So, on my return to the cold of Canada and Toronto, why not just go out and chase wild geese, for real? And so I did. It was bitterly cold, the wind was blowing, so naturally I stood outside freezing, with tears running down my cheeks from the cold as I scanned the icy waters as my binoculars fogged up.
I spent the morning at Professor's Lake in Brampton in search of a Ross's Goose. Scanning hundreds of geese, ducks and gulls for the elusive white goose with the orange beak. I hoped I could just hop out of the car, walk over to the spot where the goose had been seen last, grab a quick picture and be back in my warm car in no time. No such luck. They don't call it a wild goose chase for nothing. So I scanned the water from one end to the other. The goose was not close. Do I go back to the car and get my scope? Wait, is that something white across the way? Well, maybe I will walk toward it and see if I can get a closer look. There seemed to be a large field at the edge of the lake, so I figured I'd just walk across the snow, slowly so as not to alarm the geese.
I took a few short steps. Okay, good. Getting closer. Then I heard a slight crack under my boot. Not good. I was on ice. Perhaps thin ice. Okay, bad. It wasn't a field, it was a frozen lake. Oops. So, I slowly, lightly, retraced my steps and decided that chasing geese on the ice was a little too wild for me. I walked around the bike path this time, trying to get a better angle on the bird. Now it appeared that there was a lump of snow with a carrot sticking out of it, about a hundred yards away. I focused the lens, tried to shake away the fog and wipe the tears from my eyes. Focus... focus... Yes, that indeed was my goose. But too far away to get a good photo unless I got my scope. So I decided to get closer. I spied a photographer across the way with a super-duper long lens, and figured no one would be crazy enough to be out here with a camera just to look at regular old Canada Geese. No chasing required for them.
I jumped in the car, blasted the heater and drove around to the other side. Except, I really only moved myself about halfway closer, so I had to jog the rest of the way around to the two other birders. Now I had my bird. Except it was asleep, with it's head tucked away from us. I had seen its beak from the opposite side, so could only get a photo of a sleeping Goose.
Oh, and low and behold, who was there but the birder I had met in Kortright Conservation Area at the end of January, searching for the Purple Finch. And he was there in Puslinch the day I found the Mountain Blue Bird. Hmmmmm. Someone else doing a Big Year? Very interesting. Well, it's fun to have competition. It will be fun to see if we keep running into each other.
Anyway, I had a brunch to get to, so couldn't wait for the goose to awake. I got my bird, got my photo and rushed off to lunch.
After a very good Sunday Brunch with Sue, and with a full tummy and warmed insides, I got back into my layers of long underwear and lined cargo pants and 2 shirts and a warm fleece jacket, my scarf, toque, gloves and magic hand warmers,(they heat up in your pocket when you squeeze an aluminum disk inside the secret liquid packet). I got back in the car for the third time today, and drove to Whitby Harbour where my Year began on another unsuccessful wild goose chase, that time for a Smew.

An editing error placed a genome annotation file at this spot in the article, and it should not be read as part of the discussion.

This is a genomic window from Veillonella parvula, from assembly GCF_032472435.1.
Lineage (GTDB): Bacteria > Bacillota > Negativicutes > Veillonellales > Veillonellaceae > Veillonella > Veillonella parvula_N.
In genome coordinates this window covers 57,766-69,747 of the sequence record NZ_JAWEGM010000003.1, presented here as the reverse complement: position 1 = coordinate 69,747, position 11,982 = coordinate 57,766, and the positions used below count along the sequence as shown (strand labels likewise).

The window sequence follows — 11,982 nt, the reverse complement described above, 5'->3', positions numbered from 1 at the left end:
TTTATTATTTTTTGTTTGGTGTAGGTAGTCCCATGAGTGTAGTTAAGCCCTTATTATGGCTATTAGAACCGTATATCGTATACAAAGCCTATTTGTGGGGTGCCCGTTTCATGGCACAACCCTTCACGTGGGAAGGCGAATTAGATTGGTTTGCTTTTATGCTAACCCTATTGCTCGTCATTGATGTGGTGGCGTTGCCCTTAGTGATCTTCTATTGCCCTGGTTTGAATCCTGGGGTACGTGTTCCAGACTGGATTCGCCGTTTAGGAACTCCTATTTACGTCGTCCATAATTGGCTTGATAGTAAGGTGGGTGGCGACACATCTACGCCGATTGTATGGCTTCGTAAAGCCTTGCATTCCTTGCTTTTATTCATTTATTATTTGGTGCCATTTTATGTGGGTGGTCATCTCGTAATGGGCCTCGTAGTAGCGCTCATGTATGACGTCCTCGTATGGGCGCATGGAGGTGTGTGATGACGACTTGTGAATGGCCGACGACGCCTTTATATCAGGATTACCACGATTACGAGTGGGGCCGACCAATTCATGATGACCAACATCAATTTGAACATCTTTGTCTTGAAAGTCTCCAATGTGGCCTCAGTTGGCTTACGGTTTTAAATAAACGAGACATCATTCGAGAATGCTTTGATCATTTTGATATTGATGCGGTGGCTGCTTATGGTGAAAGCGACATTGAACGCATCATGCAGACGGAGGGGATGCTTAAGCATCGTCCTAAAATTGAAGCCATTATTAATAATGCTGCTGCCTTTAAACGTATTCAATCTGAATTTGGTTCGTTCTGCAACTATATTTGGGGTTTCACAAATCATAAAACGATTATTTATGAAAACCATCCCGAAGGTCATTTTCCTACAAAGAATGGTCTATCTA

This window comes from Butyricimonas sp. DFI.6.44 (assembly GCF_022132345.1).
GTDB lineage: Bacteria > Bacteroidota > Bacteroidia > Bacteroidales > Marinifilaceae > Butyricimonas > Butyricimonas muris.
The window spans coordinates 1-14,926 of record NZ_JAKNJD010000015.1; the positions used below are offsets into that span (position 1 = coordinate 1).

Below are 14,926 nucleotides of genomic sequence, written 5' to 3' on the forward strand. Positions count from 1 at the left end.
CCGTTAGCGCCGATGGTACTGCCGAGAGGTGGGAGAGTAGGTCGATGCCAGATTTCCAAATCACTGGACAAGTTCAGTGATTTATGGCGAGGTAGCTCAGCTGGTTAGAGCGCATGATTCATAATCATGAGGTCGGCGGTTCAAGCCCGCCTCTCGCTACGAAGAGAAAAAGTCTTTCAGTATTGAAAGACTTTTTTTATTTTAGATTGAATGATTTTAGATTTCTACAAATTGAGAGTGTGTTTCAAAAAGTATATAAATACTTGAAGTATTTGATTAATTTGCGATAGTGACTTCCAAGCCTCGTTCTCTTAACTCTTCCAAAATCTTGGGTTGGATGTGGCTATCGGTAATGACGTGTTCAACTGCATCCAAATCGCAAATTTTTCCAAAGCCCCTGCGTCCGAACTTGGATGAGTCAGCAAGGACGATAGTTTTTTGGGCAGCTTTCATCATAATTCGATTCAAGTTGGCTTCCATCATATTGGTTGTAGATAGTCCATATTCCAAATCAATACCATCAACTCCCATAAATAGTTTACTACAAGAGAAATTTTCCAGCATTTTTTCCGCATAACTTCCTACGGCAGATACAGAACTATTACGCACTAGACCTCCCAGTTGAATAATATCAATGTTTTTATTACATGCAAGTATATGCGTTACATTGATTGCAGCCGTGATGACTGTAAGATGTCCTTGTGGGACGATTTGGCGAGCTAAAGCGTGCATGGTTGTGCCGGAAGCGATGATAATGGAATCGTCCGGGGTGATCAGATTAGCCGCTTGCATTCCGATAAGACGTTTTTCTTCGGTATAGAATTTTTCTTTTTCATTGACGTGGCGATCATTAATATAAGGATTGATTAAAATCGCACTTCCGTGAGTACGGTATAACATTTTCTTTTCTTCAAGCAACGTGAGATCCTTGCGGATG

And wouldn't you know it, this one was pretty easy. Sort of. I arrived as another birder was leaving, and yet another birder had the Greater White-fronted Goose in her scope. Oh, had I mentioned that the White-fronted had eluded me on 3 or 4 other chases to Lasalle Park in Burlington? Well, this wild goose chase ended after a few seconds as I got a great look at the bird through the nice lady's telescope. Yes it was actually a telescope, not a spotting scope and it worked quite well.
Now for the picture. Not so much. The moment I took my eye off the scope the bird seemed to dematerialize into the late afternoon mist. Actually, it just tucked its head in and went to sleep. And slept, and slept. I found it again in the scope, then put my camera up and found it, sleeping again. This time I had it centred in my camera lens. Sleeping. My fingers started to burn with cold. Tears streamed down my cheeks. I lost the bird. My new friend, a school teacher, had to leave to grade papers. I was on my own.
And the bird still slept. And it drifted and drifted, behind some trees. Now I had to reposition myself. I cut through the dead trees and bushes. My movement behind them pushed the birds back out into the harbour. Score one for me. And yet another birder arrived. This gentleman was fresh from seeing the Ross's Goose in Brampton. This was a day for chasing wild geese. Who knew?
We both stood there in the cold, tears streaming down our cheeks, our lenses fogging up yet again, and my new companion spotted the goose. Yah! Head up, great. I got it in my binoculars. Beautiful bird. Got the camera up to my eyes. Head down. Sleeping again. I had activated my hand warmers. I warmed my hands. Kept my eye on the goose. I would not be beat. I got the sleepy goose in my camera lens and finally, finally, he raised his head for just a few moments, as I rattled off some photos. Whew! He went back to sleep. I left the new gentleman to wait for it to awake once more.
As a bonus, I got a good photo of a Cackling Goose, to go along with the hundreds of Canada Geese. If I was doing a Canada Goose Big Year, I'd be in the thousands by now. So birds in the hand and photos in the camera, I headed back to my car, but no need to blast the heater. I was pretty warm from the fun of the chase.
One day, four geese, lots of wild goose chasing fun, and 190 Big Year Birds.